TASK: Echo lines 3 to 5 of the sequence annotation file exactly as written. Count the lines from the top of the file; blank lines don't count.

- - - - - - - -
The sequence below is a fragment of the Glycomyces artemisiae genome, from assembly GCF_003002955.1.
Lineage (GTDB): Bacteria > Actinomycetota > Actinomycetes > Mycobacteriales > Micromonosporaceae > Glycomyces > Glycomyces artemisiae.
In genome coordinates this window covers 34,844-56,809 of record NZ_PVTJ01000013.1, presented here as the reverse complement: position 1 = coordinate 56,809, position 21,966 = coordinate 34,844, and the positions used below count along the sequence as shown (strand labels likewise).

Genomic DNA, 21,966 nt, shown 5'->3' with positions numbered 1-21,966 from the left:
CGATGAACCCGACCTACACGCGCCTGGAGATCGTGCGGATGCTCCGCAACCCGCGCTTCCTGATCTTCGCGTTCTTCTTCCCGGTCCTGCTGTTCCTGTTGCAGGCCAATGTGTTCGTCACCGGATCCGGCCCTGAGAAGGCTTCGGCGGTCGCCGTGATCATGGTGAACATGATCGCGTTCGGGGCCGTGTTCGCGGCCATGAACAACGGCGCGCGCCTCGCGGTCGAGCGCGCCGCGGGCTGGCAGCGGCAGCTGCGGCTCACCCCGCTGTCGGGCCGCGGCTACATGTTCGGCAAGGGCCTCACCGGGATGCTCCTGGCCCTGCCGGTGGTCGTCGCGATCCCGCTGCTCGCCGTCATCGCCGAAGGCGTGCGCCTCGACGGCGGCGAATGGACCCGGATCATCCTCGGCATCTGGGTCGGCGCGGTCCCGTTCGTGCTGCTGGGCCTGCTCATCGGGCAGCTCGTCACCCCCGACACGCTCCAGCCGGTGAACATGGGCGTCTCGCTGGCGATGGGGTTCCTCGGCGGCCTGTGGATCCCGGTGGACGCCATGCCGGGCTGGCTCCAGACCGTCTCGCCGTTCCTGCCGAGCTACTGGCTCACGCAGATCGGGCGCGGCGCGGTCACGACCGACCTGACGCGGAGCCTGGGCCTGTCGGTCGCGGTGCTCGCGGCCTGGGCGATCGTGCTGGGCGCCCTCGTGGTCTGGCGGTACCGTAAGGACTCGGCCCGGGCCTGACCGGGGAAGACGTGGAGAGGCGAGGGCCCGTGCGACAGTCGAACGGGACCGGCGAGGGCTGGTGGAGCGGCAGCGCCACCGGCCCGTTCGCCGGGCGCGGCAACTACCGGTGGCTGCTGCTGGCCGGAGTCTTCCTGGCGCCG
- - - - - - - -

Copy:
In genome coordinates this window covers 34,844-56,809 of record NZ_PVTJ01000013.1, presented here as the reverse complement: position 1 = coordinate 56,809, position 21,966 = coordinate 34,844, and the positions used below count along the sequence as shown (strand labels likewise).

Genomic DNA, 21,966 nt, shown 5'->3' with positions numbered 1-21,966 from the left:
CGATGAACCCGACCTACACGCGCCTGGAGATCGTGCGGATGCTCCGCAACCCGCGCTTCCTGATCTTCGCGTTCTTCTTCCCGGTCCTGCTGTTCCTGTTGCAGGCCAATGTGTTCGTCACCGGATCCGGCCCTGAGAAGGCTTCGGCGGTCGCCGTGATCATGGTGAACATGATCGCGTTCGGGGCCGTGTTCGCGGCCATGAACAACGGCGCGCGCCTCGCGGTCGAGCGCGCCGCGGGCTGGCAGCGGCAGCTGCGGCTCACCCCGCTGTCGGGCCGCGGCTACATGTTCGGCAAGGGCCTCACCGGGATGCTCCTGGCCCTGCCGGTGGTCGTCGCGATCCCGCTGCTCGCCGTCATCGCCGAAGGCGTGCGCCTCGACGGCGGCGAATGGACCCGGATCATCCTCGGCATCTGGGTCGGCGCGGTCCCGTTCGTGCTGCTGGGCCTGCTCATCGGGCAGCTCGTCACCCCCGACACGCTCCAGCCGGTGAACATGGGCGTCTCGCTGGCGATGGGGTTCCTCGGCGGCCTGTGGATCCCGGTGGACGCCATGCCGGGCTGGCTCCAGACCGTCTCGCCGTTCCTGCCGAGCTACTGGCTCACGCAGATCGGGCGCGGCGCGGTCACGACCGACCTGACGCGGAGCCTGGGCCTGTCGGTCGCGGTGCTCGCGGCCTGGGCGATCGTGCTGGGCGCCCTCGTGGTCTGGCGGTACCGTAAGGACTCGGCCCGGGCCTGACCGGGGAAGACGTGGAGAGGCGAGGGCCCGTGCGACAGTCGAACGGGACCGGCGAGGGCTGGTGGAGCGGCAGCGCCACCGGCCCGTTCGCCGGGCGCGGCAACTACCGGTGGCTGCTGCTGGCCGGAGTCTTCCTGGCGCCG